A method using augmented reality to create accurate visual representations of ionizing radiation, developed at the Department of Energy’s Oak Ridge National Laboratory, has been licensed by Teletrix, a firm that creates advanced simulation tools to train the nation’s radiation control workforce.

Ionizing radiation — which is linked to cancer and other health problems — has enough energy to knock electrons off atoms or molecules, creating ions. Occupational exposure is a common occurrence for many radiological workers, so any method of decreasing exposure helps to limit overall negative effects and increase worker safety.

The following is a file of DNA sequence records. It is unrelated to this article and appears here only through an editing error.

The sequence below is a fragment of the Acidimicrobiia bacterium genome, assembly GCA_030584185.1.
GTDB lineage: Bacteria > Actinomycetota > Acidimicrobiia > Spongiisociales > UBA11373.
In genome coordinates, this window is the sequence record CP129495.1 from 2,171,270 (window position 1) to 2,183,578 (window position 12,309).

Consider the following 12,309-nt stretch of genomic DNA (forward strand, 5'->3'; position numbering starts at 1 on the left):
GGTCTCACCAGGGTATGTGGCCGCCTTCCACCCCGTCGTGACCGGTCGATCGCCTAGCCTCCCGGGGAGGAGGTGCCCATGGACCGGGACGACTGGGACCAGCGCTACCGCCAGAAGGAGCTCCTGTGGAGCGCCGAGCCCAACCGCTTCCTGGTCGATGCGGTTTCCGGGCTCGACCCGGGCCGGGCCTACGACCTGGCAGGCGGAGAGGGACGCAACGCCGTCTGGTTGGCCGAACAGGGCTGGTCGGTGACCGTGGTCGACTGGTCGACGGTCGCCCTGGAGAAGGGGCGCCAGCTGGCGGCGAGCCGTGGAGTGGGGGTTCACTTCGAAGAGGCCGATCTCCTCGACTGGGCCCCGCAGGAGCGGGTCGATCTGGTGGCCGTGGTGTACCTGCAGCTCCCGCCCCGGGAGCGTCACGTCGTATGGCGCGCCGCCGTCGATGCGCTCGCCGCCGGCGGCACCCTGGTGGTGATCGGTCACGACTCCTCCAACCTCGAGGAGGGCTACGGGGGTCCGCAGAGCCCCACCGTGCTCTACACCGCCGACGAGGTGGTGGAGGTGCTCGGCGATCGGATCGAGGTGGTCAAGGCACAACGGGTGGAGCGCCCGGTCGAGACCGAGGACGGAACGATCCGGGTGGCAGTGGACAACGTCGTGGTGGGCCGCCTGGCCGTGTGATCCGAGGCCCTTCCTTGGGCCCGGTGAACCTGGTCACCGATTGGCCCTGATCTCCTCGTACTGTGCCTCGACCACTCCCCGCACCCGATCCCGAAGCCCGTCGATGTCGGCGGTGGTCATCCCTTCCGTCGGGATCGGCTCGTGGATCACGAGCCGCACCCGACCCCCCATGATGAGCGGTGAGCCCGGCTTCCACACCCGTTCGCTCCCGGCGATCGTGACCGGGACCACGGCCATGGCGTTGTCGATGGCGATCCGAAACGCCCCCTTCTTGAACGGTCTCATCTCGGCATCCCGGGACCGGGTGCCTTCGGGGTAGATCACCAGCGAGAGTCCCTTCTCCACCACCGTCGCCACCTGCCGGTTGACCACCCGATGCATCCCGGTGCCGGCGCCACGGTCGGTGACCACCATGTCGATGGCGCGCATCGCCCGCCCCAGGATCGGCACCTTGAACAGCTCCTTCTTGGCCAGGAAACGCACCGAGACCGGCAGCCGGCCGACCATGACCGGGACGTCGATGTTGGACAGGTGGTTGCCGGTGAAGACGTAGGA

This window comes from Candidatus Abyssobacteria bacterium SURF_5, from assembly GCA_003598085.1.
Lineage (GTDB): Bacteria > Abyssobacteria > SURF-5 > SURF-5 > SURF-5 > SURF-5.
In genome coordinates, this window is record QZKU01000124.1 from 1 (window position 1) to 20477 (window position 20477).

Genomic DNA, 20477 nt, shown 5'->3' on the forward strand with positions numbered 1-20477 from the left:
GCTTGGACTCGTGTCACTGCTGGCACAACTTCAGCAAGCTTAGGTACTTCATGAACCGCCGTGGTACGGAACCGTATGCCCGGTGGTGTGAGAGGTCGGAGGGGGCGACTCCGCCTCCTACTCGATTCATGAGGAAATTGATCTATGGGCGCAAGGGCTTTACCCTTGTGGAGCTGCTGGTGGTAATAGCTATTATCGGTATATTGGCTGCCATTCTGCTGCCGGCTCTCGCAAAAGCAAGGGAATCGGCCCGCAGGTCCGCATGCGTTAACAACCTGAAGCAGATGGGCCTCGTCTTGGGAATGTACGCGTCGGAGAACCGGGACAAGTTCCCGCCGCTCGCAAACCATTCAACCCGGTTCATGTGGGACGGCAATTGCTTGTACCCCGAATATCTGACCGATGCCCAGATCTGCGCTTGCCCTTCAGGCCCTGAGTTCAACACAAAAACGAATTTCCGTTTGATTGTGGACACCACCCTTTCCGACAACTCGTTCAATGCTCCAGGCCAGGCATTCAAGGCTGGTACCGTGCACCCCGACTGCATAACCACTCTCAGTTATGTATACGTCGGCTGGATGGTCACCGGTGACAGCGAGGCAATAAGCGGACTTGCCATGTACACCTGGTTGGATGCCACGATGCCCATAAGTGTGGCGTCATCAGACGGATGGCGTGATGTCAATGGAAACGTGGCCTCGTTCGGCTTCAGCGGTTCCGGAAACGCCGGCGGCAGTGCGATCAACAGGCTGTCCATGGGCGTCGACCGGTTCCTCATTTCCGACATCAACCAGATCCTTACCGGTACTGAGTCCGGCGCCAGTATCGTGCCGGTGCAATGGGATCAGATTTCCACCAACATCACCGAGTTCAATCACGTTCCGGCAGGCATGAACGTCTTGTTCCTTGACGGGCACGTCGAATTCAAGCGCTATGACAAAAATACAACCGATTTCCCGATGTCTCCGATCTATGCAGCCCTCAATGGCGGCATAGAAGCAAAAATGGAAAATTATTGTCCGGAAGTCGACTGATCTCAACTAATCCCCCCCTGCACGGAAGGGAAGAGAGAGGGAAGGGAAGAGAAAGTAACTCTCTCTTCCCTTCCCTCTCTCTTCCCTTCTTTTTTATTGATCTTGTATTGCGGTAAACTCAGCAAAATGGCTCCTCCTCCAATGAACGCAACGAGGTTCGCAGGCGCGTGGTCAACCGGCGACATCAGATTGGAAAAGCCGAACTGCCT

“In the 1940s, ORNL made pioneering contributions across numerous scientific fields, including radiation protection,” said Susan Hubbard, ORNL deputy for science and technology. “In our 80th year as an institution, we continue to provide leadership in this area. This technology will allow radiological workers to better understand the environments they work in, enabling a safer and more informed workforce.”

At ORNL, the licensed methods were originally used to create the virtual interaction with physics-enhanced reality, or VIPER, application. Using simulated radiation data implemented in a gaming platform, the technology divides a physical space into cubes, each representing a volumetric value of ionizing radiation by dose. A 3D interpolation of these values is then used to create an image of gradient contours that are overlaid on a real-world view through an augmented reality, or AR, headset. As a trainee moves through the space, navigating around the contours, the device calculates real-tim